Stem cell research at the University of California, Riverside is about
to gather speed thanks to the establishment of a new Stem Cell Core
Facility (SCCF) - a shared facility providing infrastructure,
equipment, and trained personnel for doing stem cell research that
ordinarily would not be available in most laboratories.
More than 200 visitors from all over Southern California attended a recent celebration that included tours of the Core labs, demonstrations of the
facility's new equipment, posters on stem cell research being done at
UCR, information on how to get started in stem cell research, and
contests with prizes for the best posters and images. Several vendors
demonstrated their products related to stem cell research.
"We are the only such core facility in the Inland Empire," said Prue Talbot
, the director of the Stem Cell Center
and the SCCF. "Such a facility is needed on campus to give an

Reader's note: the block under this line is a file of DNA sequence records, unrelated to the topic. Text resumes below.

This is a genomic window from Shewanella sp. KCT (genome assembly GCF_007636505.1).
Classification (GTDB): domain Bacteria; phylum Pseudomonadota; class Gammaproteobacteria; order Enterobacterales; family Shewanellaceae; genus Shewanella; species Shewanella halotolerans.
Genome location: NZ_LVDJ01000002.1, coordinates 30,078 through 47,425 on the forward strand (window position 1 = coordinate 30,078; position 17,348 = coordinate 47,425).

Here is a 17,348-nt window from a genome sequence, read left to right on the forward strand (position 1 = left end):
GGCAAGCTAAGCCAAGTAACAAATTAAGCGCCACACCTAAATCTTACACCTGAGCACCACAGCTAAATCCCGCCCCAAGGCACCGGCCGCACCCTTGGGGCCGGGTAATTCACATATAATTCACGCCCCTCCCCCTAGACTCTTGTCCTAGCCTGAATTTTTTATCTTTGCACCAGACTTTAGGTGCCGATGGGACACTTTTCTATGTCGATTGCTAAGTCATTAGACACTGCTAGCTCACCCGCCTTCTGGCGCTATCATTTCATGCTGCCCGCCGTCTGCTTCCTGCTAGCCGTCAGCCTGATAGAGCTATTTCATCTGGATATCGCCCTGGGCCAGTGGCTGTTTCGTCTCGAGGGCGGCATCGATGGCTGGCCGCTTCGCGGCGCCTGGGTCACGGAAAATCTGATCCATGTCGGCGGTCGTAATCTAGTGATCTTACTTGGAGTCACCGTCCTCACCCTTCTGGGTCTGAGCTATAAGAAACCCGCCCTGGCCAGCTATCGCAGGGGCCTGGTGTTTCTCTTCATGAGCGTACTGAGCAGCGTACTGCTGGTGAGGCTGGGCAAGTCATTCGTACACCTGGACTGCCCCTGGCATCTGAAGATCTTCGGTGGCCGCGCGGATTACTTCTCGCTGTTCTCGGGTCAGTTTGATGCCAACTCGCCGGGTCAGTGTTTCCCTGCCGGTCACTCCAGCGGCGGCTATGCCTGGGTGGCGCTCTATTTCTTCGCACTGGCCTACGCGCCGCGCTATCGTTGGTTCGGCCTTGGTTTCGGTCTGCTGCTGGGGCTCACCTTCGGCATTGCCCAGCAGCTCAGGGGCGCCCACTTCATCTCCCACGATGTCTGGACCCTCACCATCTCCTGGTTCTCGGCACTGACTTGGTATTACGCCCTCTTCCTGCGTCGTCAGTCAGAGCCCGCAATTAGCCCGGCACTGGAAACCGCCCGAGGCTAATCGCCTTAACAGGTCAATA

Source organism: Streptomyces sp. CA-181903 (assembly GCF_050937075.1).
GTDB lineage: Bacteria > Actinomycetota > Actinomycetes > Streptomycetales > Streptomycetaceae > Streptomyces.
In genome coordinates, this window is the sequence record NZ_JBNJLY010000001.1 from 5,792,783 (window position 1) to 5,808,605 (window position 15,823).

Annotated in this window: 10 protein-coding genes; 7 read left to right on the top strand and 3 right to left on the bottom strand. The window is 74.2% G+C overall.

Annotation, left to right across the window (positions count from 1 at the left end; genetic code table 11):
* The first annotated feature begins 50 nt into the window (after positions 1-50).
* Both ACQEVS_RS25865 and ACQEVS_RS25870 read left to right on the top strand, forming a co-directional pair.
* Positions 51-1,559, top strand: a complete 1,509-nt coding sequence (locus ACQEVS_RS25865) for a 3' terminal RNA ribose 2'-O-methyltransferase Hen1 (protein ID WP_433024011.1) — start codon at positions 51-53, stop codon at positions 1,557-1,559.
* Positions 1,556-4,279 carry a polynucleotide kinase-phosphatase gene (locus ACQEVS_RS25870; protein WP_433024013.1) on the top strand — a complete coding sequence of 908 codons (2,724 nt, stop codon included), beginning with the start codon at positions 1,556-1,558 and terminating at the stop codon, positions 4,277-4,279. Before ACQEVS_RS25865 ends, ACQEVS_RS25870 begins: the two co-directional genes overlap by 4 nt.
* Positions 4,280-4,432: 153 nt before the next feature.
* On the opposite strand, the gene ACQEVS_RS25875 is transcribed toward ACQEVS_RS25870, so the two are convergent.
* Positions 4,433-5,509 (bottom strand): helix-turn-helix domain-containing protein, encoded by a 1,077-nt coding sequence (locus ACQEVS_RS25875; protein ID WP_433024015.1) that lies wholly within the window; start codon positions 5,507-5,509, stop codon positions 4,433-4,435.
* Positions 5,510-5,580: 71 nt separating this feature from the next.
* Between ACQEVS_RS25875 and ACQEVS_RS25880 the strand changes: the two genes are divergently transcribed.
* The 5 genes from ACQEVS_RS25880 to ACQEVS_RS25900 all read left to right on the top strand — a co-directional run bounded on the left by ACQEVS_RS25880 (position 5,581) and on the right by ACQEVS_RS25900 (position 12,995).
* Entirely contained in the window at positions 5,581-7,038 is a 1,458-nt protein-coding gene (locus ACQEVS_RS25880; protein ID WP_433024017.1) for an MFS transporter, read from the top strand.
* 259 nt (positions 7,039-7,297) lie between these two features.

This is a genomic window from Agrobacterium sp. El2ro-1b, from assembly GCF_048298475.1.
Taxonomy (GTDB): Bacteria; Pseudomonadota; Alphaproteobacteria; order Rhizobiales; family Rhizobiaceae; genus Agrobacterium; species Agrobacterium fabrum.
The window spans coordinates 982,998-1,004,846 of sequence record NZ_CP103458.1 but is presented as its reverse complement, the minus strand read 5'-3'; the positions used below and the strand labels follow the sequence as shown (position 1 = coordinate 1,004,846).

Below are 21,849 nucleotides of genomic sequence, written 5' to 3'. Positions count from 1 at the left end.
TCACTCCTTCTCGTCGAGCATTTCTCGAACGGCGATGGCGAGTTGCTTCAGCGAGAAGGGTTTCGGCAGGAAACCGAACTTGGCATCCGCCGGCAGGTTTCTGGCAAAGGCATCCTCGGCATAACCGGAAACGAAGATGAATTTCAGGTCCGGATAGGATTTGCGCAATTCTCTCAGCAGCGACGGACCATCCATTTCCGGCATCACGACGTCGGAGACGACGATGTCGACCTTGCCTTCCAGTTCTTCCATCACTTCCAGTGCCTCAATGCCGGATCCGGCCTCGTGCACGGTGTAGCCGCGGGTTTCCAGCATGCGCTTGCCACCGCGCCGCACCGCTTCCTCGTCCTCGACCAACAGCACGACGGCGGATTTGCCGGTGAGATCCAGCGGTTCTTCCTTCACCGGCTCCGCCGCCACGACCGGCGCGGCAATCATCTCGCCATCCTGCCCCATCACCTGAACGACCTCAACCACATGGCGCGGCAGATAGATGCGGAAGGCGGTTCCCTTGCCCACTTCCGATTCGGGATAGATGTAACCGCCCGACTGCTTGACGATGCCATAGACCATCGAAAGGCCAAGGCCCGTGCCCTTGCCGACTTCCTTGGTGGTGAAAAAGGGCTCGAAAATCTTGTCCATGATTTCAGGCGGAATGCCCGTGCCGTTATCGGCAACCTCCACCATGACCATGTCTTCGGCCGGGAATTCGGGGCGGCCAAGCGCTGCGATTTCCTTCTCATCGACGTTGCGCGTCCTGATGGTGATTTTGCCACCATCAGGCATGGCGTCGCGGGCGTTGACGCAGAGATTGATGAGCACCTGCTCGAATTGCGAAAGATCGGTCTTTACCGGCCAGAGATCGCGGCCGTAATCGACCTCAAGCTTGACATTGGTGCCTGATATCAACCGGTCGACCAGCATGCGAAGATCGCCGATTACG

opportunity to UCR researchers who are interested in doing stem cell
research but who don't have a facility for it. The facility also
greatly benefits labs on campus that are already doing research on stem
cells but that lack the expensive equipment the SCCF has to offer."
The SCCF was funded primarily by a grant from the California Institute for Regenerative Medicine
The $2.8 million grant helped construct the 2000-square-foot facility,
purchase state-of-the-art equipment, and manage day-to-day operations.
Talbot expects the SCCF to produce breakthroughs in stem cell research
at a much faster pace than before, assisted by its Nikon BioStation CT
incubator with a powerful microscope that already has generated useful
data in conjunction with video bioinformatics. UCR is the first
institution in the country to purchase the Nikon BioStation CT
"The BioStation technology coupled with UCR's expertise in video
bioinformatics will greatly facilitate our ability to understand
dynamic cell processes and will provide data essential for attacking
degenerative disease," Talbot said. "Faculty planning on using this
instrument and other Core facilities have interests in osteoporosis,
diabetes, wound healing, neurodegeneration and brain damage, and
infertility. UCR also has labs that use BioStation technology to
prevent disease by identifying environmental toxicants before they can
Approximately 10 laboratories on campus will use the SCCF. The facility
is open also to scientists not at UCR. Users will be recharged for
supplies at a fair price.